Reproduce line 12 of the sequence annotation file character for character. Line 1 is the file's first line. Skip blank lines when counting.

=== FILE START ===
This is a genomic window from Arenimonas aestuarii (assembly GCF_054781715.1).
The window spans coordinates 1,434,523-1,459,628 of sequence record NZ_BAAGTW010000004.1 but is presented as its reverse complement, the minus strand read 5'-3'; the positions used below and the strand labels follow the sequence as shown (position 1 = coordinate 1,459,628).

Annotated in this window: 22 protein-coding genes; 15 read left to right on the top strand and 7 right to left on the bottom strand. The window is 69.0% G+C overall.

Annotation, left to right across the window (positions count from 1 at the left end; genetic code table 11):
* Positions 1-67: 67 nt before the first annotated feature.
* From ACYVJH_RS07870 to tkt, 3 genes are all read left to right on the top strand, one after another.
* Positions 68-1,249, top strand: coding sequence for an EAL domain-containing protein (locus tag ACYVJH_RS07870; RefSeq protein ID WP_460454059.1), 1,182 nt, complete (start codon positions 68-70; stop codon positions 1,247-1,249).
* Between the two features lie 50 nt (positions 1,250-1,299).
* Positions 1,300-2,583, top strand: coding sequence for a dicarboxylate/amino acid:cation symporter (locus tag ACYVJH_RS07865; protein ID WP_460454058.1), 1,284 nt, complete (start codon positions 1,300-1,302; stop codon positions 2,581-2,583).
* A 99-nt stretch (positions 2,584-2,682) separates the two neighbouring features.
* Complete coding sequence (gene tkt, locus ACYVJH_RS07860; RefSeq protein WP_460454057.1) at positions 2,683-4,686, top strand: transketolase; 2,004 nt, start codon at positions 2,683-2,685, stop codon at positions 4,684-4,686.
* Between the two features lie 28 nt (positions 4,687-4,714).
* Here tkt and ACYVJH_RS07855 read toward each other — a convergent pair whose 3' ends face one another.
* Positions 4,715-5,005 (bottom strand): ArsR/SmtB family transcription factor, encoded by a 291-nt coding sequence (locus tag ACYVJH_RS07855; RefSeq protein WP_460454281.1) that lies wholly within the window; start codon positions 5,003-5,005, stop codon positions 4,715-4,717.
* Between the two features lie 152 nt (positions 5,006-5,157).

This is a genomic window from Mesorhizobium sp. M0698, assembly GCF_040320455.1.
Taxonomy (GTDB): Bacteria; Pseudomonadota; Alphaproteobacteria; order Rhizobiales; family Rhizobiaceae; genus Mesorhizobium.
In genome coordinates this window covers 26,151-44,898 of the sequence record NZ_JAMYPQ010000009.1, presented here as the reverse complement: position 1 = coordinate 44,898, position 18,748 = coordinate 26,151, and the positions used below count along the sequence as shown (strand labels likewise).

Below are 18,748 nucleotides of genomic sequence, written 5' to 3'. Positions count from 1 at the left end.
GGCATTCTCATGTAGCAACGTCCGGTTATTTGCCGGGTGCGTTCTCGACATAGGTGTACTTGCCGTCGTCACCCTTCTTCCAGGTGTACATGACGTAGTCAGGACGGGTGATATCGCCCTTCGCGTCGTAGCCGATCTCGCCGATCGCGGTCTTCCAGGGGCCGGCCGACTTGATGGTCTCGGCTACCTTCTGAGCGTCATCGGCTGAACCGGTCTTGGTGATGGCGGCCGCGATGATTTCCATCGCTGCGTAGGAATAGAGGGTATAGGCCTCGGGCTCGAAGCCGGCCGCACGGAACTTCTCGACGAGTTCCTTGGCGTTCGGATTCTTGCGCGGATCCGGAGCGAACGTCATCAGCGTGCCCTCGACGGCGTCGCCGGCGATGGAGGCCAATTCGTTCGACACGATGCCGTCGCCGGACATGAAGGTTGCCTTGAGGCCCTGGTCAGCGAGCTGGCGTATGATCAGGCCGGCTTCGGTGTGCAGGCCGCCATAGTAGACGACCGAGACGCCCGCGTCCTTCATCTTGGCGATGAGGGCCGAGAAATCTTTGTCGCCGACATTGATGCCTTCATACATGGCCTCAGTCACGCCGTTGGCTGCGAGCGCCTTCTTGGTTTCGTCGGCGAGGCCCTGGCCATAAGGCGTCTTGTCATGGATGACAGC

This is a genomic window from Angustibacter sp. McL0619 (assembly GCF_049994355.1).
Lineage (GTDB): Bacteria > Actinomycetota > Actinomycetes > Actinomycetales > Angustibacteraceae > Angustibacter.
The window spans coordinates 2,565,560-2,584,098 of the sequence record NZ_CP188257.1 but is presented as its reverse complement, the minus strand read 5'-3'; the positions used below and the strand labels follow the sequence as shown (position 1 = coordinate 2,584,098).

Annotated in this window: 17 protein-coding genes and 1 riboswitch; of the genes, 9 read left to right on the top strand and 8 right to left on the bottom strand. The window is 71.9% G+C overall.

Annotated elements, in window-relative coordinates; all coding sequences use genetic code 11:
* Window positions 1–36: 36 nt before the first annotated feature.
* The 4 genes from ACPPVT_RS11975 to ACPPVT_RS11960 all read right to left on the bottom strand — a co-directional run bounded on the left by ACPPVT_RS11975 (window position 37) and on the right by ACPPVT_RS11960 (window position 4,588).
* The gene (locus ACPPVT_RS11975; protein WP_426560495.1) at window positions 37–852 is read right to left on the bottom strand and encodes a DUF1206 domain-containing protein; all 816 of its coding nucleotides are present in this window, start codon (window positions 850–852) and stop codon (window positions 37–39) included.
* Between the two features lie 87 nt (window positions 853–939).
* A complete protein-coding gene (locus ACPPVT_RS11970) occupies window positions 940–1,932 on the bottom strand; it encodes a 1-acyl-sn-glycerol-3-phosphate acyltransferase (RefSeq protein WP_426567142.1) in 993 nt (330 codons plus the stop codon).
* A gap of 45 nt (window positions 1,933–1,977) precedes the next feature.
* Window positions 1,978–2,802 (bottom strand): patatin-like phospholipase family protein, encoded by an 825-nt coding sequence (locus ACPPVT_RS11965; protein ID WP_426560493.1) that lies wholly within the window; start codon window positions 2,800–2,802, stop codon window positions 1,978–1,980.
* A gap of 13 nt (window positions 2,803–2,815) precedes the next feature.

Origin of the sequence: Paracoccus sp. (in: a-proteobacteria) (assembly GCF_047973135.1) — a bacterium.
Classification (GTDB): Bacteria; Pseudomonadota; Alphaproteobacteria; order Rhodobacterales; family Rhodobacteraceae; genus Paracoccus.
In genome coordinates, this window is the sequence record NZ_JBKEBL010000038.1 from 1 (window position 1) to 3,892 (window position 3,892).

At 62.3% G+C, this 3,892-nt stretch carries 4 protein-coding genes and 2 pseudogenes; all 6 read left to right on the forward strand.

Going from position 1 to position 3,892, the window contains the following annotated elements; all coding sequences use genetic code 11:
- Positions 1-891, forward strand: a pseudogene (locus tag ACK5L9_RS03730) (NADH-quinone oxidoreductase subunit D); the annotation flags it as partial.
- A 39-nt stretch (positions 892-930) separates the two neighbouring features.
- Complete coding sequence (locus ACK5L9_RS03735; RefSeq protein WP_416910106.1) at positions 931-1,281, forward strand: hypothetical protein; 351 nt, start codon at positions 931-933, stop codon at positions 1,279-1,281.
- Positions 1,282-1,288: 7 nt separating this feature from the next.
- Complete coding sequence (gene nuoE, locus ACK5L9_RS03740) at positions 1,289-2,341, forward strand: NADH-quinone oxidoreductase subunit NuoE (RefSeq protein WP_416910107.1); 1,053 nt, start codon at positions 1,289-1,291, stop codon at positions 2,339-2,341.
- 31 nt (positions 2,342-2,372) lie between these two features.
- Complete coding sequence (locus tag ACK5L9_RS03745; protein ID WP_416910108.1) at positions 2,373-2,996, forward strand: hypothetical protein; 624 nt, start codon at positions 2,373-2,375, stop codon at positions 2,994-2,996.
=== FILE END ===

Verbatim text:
* Between the two features lie 28 nt (positions 4,687-4,714).